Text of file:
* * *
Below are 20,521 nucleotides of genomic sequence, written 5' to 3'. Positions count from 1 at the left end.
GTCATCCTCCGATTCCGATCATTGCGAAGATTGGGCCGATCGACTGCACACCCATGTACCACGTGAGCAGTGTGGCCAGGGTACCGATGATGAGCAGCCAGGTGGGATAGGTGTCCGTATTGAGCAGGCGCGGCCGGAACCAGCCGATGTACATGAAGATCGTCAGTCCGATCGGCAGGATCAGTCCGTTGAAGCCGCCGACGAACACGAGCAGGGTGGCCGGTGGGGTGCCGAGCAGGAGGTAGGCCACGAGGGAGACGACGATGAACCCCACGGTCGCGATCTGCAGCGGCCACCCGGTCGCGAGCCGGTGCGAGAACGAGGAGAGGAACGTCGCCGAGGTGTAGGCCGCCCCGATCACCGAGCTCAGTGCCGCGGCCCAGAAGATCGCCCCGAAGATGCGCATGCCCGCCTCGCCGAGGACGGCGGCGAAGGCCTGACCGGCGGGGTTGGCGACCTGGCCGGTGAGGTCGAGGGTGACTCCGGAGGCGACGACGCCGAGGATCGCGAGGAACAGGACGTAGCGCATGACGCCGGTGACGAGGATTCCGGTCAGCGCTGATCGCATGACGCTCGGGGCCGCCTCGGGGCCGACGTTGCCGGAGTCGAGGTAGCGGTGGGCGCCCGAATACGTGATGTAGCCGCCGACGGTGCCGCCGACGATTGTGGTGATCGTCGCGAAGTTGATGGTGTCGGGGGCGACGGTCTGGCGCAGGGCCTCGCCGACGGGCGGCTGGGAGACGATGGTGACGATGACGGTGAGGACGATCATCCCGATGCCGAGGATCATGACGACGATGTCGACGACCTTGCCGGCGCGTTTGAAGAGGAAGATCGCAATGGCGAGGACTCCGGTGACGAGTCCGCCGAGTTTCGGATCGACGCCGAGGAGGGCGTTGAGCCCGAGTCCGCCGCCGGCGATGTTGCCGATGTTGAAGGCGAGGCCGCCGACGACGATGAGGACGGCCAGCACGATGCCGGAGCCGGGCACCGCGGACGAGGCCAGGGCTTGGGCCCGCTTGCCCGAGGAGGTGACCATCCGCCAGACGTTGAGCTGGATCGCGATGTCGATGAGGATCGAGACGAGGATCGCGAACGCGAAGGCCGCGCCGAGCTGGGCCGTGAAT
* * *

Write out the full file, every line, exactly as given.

Below are 20,521 nucleotides of genomic sequence, written 5' to 3'. Positions count from 1 at the left end.
GTCATCCTCCGATTCCGATCATTGCGAAGATTGGGCCGATCGACTGCACACCCATGTACCACGTGAGCAGTGTGGCCAGGGTACCGATGATGAGCAGCCAGGTGGGATAGGTGTCCGTATTGAGCAGGCGCGGCCGGAACCAGCCGATGTACATGAAGATCGTCAGTCCGATCGGCAGGATCAGTCCGTTGAAGCCGCCGACGAACACGAGCAGGGTGGCCGGTGGGGTGCCGAGCAGGAGGTAGGCCACGAGGGAGACGACGATGAACCCCACGGTCGCGATCTGCAGCGGCCACCCGGTCGCGAGCCGGTGCGAGAACGAGGAGAGGAACGTCGCCGAGGTGTAGGCCGCCCCGATCACCGAGCTCAGTGCCGCGGCCCAGAAGATCGCCCCGAAGATGCGCATGCCCGCCTCGCCGAGGACGGCGGCGAAGGCCTGACCGGCGGGGTTGGCGACCTGGCCGGTGAGGTCGAGGGTGACTCCGGAGGCGACGACGCCGAGGATCGCGAGGAACAGGACGTAGCGCATGACGCCGGTGACGAGGATTCCGGTCAGCGCTGATCGCATGACGCTCGGGGCCGCCTCGGGGCCGACGTTGCCGGAGTCGAGGTAGCGGTGGGCGCCCGAATACGTGATGTAGCCGCCGACGGTGCCGCCGACGATTGTGGTGATCGTCGCGAAGTTGATGGTGTCGGGGGCGACGGTCTGGCGCAGGGCCTCGCCGACGGGCGGCTGGGAGACGATGGTGACGATGACGGTGAGGACGATCATCCCGATGCCGAGGATCATGACGACGATGTCGACGACCTTGCCGGCGCGTTTGAAGAGGAAGATCGCAATGGCGAGGACTCCGGTGACGAGTCCGCCGAGTTTCGGATCGACGCCGAGGAGGGCGTTGAGCCCGAGTCCGCCGCCGGCGATGTTGCCGATGTTGAAGGCGAGGCCGCCGACGACGATGAGGACGGCCAGCACGATGCCGGAGCCGGGCACCGCGGACGAGGCCAGGGCTTGGGCCCGCTTGCCCGAGGAGGTGACCATCCGCCAGACGTTGAGCTGGATCGCGATGTCGATGAGGATCGAGACGAGGATCGCGAACGCGAAGGCCGCGCCGAGCTGGGCCGTGAAT